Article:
My Camera: An Olympus OM-1 with a 50mm f/1.8 lens.
Photo Credit: ©2019. Perry J. Greenbaum
Photography has long been a hobby of mine. When I purchased a used Olympus OM-1 [with a 50 mm f/1.8 lens]—a 35mm SLR film camera—in the early 1990s, I became more serious about it, even taking courses toward (and almost completing) a diploma in photography at my university. Then I became busy with other obligations, notably increasing work and family responsibilities, in particular the raising of children. Consequently, the camera came out of the closet less and less. Much to my delight, I found my “old faithful friend” last month in my basement storage, hidden away in one of my packing boxes.
When I took it out and held it in my hands, I was immediately impressed by its weight, the sturdiness of its body and the over-all way it felt in my hands. I then instinctively looked behind the camera’s viewfinder and pressed the button to shoot a picture. There was no film loaded, and, moreover, the light-meter needed a new battery. The problem at hand was where to buy both, which is not as easy to do as when I first purchased the camera decades ago or as easy as it was even 15 years ago. (Olympus, a reputable Japanese manufacturer, introduced the camera in 1972 and stopped making it in 2002.]
Much has changed in the age of the digital and the Internet, making analogue forms obsolete or rare, though there is a return to old-school formats—marketed at people like me, both young and old.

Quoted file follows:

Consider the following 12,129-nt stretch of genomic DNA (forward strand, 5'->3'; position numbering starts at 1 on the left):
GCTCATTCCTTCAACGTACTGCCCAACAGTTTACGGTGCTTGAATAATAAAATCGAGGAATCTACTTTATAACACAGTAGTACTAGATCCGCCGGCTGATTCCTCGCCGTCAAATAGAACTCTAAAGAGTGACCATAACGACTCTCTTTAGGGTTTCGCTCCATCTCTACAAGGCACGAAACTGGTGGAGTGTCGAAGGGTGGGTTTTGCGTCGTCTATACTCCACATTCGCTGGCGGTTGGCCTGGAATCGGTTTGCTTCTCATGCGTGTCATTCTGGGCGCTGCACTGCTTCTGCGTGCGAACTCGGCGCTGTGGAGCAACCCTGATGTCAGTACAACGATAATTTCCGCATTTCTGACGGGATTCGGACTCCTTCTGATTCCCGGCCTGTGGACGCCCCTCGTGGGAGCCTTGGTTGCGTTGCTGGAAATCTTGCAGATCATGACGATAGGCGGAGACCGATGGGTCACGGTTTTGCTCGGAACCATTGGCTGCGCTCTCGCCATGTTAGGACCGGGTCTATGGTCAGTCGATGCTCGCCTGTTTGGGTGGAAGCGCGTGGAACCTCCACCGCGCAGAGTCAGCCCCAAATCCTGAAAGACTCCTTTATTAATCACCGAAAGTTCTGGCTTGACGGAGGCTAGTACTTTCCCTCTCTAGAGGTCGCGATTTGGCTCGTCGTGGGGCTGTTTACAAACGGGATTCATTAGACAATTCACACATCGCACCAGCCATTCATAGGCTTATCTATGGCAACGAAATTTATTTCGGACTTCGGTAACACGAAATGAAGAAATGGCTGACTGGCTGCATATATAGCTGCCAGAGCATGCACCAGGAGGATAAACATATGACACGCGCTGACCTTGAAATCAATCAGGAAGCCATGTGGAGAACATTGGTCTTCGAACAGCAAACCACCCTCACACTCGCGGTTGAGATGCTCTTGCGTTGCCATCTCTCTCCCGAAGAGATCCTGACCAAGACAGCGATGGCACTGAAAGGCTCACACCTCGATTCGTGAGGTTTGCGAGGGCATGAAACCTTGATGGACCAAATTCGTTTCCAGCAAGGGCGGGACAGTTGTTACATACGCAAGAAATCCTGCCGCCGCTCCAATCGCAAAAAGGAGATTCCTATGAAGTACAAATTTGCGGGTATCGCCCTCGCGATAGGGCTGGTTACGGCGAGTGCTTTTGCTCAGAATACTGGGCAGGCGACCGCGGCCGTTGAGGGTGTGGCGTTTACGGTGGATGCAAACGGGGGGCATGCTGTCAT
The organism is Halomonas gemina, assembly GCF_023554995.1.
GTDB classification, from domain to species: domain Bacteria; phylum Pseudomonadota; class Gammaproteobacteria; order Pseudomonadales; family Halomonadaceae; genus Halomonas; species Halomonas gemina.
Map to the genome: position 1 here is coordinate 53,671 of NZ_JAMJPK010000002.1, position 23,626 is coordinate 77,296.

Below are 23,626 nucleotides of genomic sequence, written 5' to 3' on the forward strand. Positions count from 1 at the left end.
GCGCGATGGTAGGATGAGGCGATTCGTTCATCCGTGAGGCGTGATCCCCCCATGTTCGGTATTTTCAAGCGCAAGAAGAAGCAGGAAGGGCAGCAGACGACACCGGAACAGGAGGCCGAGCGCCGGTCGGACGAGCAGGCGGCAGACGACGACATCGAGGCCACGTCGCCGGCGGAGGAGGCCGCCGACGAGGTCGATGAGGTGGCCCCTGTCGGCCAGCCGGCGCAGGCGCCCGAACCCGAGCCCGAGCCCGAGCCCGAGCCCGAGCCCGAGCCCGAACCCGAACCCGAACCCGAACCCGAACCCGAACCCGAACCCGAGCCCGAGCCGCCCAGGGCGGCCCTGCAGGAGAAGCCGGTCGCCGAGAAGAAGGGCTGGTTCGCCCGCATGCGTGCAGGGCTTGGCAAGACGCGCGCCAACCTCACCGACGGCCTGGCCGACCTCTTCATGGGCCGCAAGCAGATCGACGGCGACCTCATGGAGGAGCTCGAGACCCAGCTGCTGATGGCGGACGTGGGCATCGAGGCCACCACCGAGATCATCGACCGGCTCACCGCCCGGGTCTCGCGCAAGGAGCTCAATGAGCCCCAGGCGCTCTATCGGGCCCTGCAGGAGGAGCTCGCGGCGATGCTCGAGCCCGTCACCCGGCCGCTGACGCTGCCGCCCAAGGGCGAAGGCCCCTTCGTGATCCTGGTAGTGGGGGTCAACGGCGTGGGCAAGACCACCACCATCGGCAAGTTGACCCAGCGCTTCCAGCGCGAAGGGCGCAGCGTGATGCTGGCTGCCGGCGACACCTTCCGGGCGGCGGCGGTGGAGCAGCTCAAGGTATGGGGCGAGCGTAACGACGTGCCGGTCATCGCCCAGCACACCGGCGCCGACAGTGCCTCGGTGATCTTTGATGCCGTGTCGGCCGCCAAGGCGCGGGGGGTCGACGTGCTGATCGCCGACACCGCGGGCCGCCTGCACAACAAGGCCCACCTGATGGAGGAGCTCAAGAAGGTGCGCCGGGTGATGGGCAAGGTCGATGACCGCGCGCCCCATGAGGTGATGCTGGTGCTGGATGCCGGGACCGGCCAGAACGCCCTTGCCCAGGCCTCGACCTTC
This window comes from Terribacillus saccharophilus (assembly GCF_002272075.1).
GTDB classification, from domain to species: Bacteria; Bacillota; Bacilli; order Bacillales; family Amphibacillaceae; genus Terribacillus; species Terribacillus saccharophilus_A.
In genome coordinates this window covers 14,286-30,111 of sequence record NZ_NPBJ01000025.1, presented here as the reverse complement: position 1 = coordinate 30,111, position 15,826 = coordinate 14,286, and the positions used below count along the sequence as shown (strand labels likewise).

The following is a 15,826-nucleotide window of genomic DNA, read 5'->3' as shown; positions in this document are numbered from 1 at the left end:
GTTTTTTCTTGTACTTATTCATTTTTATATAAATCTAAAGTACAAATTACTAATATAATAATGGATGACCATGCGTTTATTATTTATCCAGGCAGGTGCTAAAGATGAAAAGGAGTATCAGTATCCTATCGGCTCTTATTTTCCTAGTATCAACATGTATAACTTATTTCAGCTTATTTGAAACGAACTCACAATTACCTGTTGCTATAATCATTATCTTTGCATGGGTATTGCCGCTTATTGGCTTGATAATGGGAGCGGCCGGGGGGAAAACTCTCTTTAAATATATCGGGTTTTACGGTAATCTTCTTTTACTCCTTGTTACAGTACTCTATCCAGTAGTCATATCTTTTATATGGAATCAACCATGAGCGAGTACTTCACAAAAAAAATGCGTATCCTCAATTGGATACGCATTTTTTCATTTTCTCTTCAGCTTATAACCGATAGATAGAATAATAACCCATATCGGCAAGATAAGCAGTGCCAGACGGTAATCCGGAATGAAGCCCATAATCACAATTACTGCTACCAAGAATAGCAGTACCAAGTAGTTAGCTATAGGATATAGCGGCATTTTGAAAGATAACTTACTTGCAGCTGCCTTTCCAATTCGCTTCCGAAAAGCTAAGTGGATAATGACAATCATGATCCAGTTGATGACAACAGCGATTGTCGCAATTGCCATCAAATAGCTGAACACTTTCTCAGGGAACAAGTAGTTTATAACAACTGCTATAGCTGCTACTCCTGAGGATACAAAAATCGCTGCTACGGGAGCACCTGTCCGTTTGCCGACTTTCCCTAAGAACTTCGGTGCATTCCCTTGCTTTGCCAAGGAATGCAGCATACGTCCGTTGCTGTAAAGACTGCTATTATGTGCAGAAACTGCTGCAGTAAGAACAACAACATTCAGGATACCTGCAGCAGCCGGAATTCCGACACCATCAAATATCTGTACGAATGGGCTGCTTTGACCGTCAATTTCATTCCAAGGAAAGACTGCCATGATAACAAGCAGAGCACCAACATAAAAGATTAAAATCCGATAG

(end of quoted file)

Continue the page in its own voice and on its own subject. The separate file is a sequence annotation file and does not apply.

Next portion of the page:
So, after a search on the Internet, I found where I could purchase a replacement battery (a Wein cell 1.35 V) for the original PX625 1.35V mercury battery no longer manufactured, some rolls of Kodak 400 colour film and some Ilford 400 b& w film. It was not and is not cheap to buy, but it is what I must do if I agree that memories have no price. As is having a fully manual camera in your hands, with only a light meter as your aid and the years of experience in photography to guide you.
There is a pleasure of shooting pictures the old-school way, which means taking time to learn the mechanics and art of the photographic process, which includes (re)learning how to see the world, more often than not at a much slower pace. This slowing down, perhaps, also makes one appreciate what is in front of you.